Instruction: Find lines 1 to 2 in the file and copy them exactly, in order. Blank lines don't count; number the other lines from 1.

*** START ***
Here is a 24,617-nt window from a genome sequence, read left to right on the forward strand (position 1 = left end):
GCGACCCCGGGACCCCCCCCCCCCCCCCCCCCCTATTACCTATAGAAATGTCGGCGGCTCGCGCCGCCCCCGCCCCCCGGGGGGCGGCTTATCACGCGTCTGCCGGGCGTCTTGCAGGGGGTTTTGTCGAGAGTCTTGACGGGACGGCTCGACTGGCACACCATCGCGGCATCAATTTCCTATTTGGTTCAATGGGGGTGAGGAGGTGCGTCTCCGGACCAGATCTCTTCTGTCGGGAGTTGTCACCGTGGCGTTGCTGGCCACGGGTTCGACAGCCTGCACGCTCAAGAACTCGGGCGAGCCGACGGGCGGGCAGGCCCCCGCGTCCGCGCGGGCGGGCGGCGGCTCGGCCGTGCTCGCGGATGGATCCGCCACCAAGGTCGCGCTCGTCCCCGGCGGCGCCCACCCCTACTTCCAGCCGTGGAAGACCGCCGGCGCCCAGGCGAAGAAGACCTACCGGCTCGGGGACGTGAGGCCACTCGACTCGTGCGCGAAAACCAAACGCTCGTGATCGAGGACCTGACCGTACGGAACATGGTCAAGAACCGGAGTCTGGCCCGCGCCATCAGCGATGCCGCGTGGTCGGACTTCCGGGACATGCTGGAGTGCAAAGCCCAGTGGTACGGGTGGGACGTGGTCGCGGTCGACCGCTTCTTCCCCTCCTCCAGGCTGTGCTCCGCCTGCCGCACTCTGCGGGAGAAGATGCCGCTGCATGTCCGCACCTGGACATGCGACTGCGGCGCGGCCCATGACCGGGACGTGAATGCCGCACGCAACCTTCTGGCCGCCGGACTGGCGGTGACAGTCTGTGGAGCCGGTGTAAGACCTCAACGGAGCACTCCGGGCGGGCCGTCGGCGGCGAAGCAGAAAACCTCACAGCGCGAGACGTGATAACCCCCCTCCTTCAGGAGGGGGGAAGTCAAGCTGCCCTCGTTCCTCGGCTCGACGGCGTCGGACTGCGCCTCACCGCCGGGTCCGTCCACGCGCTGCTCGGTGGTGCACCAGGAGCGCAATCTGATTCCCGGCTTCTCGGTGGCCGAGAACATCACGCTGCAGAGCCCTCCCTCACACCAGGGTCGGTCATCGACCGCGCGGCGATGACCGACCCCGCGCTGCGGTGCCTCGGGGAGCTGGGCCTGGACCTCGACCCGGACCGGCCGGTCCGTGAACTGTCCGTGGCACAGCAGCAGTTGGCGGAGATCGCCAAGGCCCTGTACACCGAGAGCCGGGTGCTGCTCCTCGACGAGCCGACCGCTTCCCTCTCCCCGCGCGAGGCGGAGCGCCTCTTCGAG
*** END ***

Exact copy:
Here is a 24,617-nt window from a genome sequence, read left to right on the forward strand (position 1 = left end):
GCGACCCCGGGACCCCCCCCCCCCCCCCCCCCCTATTACCTATAGAAATGTCGGCGGCTCGCGCCGCCCCCGCCCCCCGGGGGGCGGCTTATCACGCGTCTGCCGGGCGTCTTGCAGGGGGTTTTGTCGAGAGTCTTGACGGGACGGCTCGACTGGCACACCATCGCGGCATCAATTTCCTATTTGGTTCAATGGGGGTGAGGAGGTGCGTCTCCGGACCAGATCTCTTCTGTCGGGAGTTGTCACCGTGGCGTTGCTGGCCACGGGTTCGACAGCCTGCACGCTCAAGAACTCGGGCGAGCCGACGGGCGGGCAGGCCCCCGCGTCCGCGCGGGCGGGCGGCGGCTCGGCCGTGCTCGCGGATGGATCCGCCACCAAGGTCGCGCTCGTCCCCGGCGGCGCCCACCCCTACTTCCAGCCGTGGAAGACCGCCGGCGCCCAGGCGAAGAAGACCTACCGGCTCGGGGACGTGAGGCCACTCGACTCGTGCGCGAAAACCAAACGCTCGTGATCGAGGACCTGACCGTACGGAACATGGTCAAGAACCGGAGTCTGGCCCGCGCCATCAGCGATGCCGCGTGGTCGGACTTCCGGGACATGCTGGAGTGCAAAGCCCAGTGGTACGGGTGGGACGTGGTCGCGGTCGACCGCTTCTTCCCCTCCTCCAGGCTGTGCTCCGCCTGCCGCACTCTGCGGGAGAAGATGCCGCTGCATGTCCGCACCTGGACATGCGACTGCGGCGCGGCCCATGACCGGGACGTGAATGCCGCACGCAACCTTCTGGCCGCCGGACTGGCGGTGACAGTCTGTGGAGCCGGTGTAAGACCTCAACGGAGCACTCCGGGCGGGCCGTCGGCGGCGAAGCAGAAAACCTCACAGCGCGAGACGTGATAACCCCCCTCCTTCAGGAGGGGGGAAGTCAAGCTGCCCTCGTTCCTCGGCTCGACGGCGTCGGACTGCGCCTCACCGCCGGGTCCGTCCACGCGCTGCTCGGTGGTGCACCAGGAGCGCAATCTGATTCCCGGCTTCTCGGTGGCCGAGAACATCACGCTGCAGAGCCCTCCCTCACACCAGGGTCGGTCATCGACCGCGCGGCGATGACCGACCCCGCGCTGCGGTGCCTCGGGGAGCTGGGCCTGGACCTCGACCCGGACCGGCCGGTCCGTGAACTGTCCGTGGCACAGCAGCAGTTGGCGGAGATCGCCAAGGCCCTGTACACCGAGAGCCGGGTGCTGCTCCTCGACGAGCCGACCGCTTCCCTCTCCCCGCGCGAGGCGGAGCGCCTCTTCGAG